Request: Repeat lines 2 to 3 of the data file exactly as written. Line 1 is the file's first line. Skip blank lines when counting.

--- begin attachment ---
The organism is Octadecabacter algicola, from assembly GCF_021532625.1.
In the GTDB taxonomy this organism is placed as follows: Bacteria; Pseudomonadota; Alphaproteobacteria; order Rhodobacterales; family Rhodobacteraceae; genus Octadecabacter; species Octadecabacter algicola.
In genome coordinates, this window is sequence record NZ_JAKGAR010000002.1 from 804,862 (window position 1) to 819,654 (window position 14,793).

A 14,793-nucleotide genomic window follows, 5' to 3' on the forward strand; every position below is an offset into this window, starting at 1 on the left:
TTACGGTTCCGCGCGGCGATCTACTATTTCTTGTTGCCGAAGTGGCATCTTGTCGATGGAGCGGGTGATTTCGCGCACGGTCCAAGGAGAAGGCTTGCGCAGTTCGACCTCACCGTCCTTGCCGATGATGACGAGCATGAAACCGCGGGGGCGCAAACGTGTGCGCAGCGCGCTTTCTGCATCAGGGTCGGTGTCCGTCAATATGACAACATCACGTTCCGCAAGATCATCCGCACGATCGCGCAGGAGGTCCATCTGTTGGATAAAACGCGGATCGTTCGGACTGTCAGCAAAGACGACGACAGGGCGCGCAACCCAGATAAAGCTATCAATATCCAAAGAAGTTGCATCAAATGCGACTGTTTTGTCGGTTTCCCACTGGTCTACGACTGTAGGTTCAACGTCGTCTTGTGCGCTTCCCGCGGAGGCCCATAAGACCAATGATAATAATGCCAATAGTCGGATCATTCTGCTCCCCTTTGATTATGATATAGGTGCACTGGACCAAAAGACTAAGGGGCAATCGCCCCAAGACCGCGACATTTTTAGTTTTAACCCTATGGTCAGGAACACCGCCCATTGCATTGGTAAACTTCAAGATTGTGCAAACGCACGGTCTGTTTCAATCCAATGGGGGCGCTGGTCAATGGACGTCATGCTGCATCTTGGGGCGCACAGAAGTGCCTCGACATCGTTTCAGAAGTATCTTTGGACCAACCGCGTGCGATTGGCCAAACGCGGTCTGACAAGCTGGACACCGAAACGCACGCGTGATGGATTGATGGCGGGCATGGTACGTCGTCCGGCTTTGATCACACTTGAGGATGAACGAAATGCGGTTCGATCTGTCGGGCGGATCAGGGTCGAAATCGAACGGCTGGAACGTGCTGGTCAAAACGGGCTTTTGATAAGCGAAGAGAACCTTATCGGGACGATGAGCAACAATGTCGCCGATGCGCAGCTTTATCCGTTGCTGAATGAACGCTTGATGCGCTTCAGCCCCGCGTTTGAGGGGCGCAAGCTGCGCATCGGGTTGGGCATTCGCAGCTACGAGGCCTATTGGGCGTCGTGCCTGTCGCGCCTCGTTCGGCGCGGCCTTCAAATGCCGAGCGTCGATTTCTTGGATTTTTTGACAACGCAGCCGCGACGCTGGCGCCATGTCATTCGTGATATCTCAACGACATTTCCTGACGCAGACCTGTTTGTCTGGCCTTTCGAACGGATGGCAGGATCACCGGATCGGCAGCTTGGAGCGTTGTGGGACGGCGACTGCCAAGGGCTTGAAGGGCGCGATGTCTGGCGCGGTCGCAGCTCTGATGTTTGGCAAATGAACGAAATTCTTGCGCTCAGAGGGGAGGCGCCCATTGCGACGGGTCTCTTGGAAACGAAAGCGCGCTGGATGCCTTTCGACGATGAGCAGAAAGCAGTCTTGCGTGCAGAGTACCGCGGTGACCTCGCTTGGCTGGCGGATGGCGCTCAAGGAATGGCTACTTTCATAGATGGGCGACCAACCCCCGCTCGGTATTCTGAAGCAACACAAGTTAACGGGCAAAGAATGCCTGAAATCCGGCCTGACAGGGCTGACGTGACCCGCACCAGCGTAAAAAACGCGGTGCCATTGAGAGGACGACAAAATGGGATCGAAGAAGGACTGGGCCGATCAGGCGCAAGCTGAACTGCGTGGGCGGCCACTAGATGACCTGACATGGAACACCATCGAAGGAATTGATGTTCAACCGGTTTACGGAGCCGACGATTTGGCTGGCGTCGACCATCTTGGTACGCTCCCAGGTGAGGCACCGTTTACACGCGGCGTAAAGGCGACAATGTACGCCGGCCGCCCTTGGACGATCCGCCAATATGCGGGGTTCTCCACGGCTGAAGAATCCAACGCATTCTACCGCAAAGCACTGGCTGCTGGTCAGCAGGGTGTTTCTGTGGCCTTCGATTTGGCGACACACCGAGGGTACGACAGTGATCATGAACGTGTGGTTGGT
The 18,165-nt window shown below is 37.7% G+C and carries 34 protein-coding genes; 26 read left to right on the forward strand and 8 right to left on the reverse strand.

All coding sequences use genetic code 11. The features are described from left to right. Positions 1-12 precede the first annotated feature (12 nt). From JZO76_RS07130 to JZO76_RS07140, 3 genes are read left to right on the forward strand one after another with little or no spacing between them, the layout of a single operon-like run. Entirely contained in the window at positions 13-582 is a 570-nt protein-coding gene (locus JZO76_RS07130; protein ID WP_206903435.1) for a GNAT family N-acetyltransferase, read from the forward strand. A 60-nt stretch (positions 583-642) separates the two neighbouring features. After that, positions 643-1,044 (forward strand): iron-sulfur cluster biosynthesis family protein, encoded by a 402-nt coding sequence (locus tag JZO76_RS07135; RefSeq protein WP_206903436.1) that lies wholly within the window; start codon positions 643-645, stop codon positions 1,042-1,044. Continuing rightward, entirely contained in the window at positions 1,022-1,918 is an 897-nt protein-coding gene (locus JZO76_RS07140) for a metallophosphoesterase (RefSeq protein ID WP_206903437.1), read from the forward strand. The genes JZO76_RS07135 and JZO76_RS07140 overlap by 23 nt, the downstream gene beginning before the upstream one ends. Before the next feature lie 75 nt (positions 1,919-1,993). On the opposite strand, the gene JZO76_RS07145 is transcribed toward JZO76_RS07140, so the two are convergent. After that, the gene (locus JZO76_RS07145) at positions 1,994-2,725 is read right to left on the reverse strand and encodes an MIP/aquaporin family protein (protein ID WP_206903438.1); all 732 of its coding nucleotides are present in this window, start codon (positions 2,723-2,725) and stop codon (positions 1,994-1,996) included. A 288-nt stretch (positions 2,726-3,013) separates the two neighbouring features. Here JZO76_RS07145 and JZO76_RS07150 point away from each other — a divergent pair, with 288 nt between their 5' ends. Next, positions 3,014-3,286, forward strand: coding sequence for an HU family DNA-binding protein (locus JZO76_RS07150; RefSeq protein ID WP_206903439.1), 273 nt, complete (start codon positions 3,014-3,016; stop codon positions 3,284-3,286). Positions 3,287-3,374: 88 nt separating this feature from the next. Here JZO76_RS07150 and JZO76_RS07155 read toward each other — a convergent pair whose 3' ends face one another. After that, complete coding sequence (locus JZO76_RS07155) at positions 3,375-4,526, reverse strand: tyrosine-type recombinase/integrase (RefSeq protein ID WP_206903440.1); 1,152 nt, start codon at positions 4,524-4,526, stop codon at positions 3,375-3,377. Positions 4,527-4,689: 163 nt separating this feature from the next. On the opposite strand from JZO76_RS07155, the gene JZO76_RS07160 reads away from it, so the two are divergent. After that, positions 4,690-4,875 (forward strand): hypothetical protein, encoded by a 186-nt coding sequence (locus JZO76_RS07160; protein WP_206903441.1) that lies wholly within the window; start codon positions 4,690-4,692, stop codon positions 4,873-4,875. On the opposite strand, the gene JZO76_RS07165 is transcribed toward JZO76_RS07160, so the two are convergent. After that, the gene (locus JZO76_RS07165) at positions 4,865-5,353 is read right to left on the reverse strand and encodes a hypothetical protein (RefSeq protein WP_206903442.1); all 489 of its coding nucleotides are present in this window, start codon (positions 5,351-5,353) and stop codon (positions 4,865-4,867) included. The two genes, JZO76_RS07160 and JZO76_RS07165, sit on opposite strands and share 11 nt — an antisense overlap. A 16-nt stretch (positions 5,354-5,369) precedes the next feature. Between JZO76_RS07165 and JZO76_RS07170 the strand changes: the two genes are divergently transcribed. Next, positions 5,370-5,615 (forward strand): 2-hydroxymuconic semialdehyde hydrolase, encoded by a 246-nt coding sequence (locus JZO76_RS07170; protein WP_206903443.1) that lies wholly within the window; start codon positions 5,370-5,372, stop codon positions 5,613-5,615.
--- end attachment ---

In the GTDB taxonomy this organism is placed as follows: Bacteria; Pseudomonadota; Alphaproteobacteria; order Rhodobacterales; family Rhodobacteraceae; genus Octadecabacter; species Octadecabacter algicola.
In genome coordinates, this window is sequence record NZ_JAKGAR010000002.1 from 804,862 (window position 1) to 819,654 (window position 14,793).